Elkhart finds its inspiration

Three-minute speeches made at the "Inspire Elkhart" luncheon brought up subjects that included The Crossing, housing effort and education alliance.

Posted on March 27, 2014 at 7:31 p.m.

ELKHART — Sometimes, it’s the little known facts that can inspire.

On Thursday, March 27, nearly 90 people got a dose of invigoration as well as insights into local happenings during the Greater Elkhart Chamber of Commerce’s second “Inspire Elkhart” luncheon.

Eleven speakers were given the chance to offer some inspiration in three to five minutes. While nearly everyone surpassed the time frame, many of the commentaries proved uplifting and informative.

“We have a lot of good stuff going on in Elkhart,” said Charrise McCrorey, a business coach who was one of the 11 speakers and addressed the audience about two-thirds of the way through the program. “I’m shocked.”

The following is a sampling of highlights:

Steve Gruber, a key organizer of downtown Elkhart’s ArtWalk program, gave a fast-paced, sometimes humorous outlook on the importance of art.

Gruber pointed to the success of several local benefits that used artwork to raise money, including Elkhart General Hospital Foundation's recent auction of heart-shaped statues to purchase portable defibrillators.

The event generated about $720,000, Gruber said.

“Not bad for 53,000 people in a rustbelt city,” Gruber said. “I came from Raleigh. It’s ten times bigger and there are auctions that don’t make half of that. That’s Elkhart people coming together for their hospital, using art.”

Rob Staley, founder of The Crossing, an alternative school for high school students, spoke of the triumphs the organization has enjoyed.

The Crossing is an accredited private school created to support public schools that empowers struggling students through education, job training and faith-based mentoring, Staley said.

The organization has been around for more than ten years and has 15 schools spread across the state serving about 1,000 students, Staley said.

“We have a tremendous amount of talented kids that think way outside of the box,” Staley said.

Years ago, the group established a tree removal service which led to a lumber service that sells hardwood and firewood. The firewood is sold through an arrangement with Martin’s Super Markets. Another spinoff involves a business that assembles and sells pallets, Staley said.

“The key is these kids are considered dumb, they’re considered ornery and cantankerous,” Staley said. “Tomorrow, they’ll be on the county council, they’ll be the next mayor. They are the entrepreneurs of the future.”

Nicole Bauman, a representative of the Prairie Wolf Collective, a group that is involved in two housing projects in south central Elkhart, told of their endeavors. One involves apartments on Wolf Avenue and the other is a “permaculture household” on Prairie Street known as the Red Oak Community House.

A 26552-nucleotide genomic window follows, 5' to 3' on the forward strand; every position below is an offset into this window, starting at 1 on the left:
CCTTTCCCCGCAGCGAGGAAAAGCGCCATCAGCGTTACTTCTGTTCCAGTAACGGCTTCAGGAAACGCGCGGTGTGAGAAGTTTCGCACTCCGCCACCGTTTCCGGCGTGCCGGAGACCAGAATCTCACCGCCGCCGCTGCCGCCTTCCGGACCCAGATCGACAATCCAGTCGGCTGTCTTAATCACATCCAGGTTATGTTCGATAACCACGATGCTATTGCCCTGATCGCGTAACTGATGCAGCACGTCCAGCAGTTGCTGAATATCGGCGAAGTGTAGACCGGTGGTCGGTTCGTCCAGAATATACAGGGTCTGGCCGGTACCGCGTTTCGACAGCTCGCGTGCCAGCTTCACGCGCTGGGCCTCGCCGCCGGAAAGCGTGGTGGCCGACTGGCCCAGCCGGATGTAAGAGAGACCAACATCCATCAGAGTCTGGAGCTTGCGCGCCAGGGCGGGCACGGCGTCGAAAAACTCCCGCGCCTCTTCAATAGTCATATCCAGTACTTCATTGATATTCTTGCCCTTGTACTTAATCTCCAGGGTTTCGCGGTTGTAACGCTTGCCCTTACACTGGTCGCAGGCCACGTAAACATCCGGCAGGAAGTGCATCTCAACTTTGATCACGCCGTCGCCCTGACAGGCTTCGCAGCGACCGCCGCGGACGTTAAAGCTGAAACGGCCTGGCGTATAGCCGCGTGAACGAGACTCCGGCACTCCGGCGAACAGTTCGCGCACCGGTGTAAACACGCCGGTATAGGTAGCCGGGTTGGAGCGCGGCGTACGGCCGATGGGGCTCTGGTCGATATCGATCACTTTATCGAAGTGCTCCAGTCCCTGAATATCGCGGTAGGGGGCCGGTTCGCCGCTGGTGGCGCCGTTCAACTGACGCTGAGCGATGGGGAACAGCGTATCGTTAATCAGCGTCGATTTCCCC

The Prairie Street project is more of an experimental effort that would feature community space for meetings, workshops, concerts, prayer and potlucks, Bauman said.

The Prairie Street house needs roof work, insulation and new windows, she said.

“We’re starting with one abandoned house and one abandoned lot in one marginalized, yet resilient, neighborhood,” Bauman said. “We’re trying to create a model for affordable, sustainable housing, using reclaimed materials, heating with wood to reduce heating costs … and with a basis for shared labor, working with our neighbors.”

The group’s first major fundraising campaign resulted in a collection of tools, materials and more than $11,000. She said the group was overwhelmed by the support.

“What we realized is that what we’re doing is not some crazy out there experiment. People are actually hungry for this, ready for this, needing this sort of hope and this sort of alternative,” Bauman said. “It might still be a little bit crazy, but we think that it’s time for this sort of thing.”

Elkhart County Commissioner Mike Yoder spoke about the importance of persistence and how it helped prevail in establishing the Horizon Education Alliance, a collection of education, business and community leaders striving to develop a curriculum in area schools that will help provide a better equipped workforce.

Yoder called it a unique collaborative effort unseen in other parts of the United States.

The group struggled at times with some resistance but continues to move forward.

“The problem is that it took 20 years to get there,” Yoder said. “If it weren’t for the passionate and persistent leadership of folks, some of whom are in this room, and leaders in this community, this education initiative would have become just another report on a dusty shelf.”

He added, “Many in this room, like me, might say that it’s a miracle that this alliance has achieved its current momentum and success, but that’s exactly what persistent and passionate leaders produce in communities — miracles.”


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